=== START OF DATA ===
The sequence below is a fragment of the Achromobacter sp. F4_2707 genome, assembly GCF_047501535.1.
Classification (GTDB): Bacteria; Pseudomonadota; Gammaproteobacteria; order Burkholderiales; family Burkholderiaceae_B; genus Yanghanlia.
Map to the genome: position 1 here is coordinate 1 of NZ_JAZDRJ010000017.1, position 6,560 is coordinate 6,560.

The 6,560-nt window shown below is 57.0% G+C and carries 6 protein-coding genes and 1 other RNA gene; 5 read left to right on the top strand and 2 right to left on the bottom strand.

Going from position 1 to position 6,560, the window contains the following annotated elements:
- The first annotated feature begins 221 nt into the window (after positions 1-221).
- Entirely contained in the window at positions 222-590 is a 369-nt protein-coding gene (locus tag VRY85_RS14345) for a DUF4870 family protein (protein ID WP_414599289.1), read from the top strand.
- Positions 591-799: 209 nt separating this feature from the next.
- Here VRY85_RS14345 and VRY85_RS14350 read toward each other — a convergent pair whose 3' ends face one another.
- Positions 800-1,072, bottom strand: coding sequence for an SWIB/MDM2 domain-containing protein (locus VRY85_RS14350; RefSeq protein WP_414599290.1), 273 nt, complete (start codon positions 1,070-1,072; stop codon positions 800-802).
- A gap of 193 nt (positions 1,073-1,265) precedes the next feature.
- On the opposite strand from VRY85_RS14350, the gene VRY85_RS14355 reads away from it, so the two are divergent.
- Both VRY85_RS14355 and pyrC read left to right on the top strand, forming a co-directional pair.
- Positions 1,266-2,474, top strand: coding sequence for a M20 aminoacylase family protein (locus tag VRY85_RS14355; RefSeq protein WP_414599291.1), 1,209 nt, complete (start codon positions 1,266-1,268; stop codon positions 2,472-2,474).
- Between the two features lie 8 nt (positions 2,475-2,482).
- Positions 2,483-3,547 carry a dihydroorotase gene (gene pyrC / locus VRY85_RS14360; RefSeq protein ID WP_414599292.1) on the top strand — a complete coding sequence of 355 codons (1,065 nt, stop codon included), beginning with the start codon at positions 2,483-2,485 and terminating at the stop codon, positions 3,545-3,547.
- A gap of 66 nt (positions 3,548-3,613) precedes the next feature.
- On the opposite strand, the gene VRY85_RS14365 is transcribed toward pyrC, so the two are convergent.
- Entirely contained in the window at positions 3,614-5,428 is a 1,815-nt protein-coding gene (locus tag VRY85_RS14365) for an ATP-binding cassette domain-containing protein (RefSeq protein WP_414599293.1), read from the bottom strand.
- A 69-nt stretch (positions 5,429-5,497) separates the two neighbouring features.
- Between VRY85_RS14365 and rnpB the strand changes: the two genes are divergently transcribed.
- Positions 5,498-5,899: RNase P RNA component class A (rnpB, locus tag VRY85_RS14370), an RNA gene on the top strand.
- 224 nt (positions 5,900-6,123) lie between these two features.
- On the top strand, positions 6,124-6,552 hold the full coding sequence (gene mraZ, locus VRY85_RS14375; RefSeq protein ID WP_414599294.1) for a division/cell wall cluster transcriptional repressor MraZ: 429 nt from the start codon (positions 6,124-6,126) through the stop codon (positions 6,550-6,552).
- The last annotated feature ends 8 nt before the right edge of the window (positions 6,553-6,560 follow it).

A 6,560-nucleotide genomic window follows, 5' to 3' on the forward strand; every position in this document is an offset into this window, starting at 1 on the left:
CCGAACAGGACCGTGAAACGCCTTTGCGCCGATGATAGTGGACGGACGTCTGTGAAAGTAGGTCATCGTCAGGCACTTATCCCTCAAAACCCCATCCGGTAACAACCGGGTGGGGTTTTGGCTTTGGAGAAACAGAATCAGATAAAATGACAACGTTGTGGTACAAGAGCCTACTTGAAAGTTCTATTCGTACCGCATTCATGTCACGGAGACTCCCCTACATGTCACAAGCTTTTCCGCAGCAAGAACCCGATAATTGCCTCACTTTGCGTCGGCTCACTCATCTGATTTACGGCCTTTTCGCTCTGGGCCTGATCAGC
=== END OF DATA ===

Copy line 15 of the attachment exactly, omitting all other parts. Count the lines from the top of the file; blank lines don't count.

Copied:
- Between the two features lie 8 nt (positions 2,475-2,482).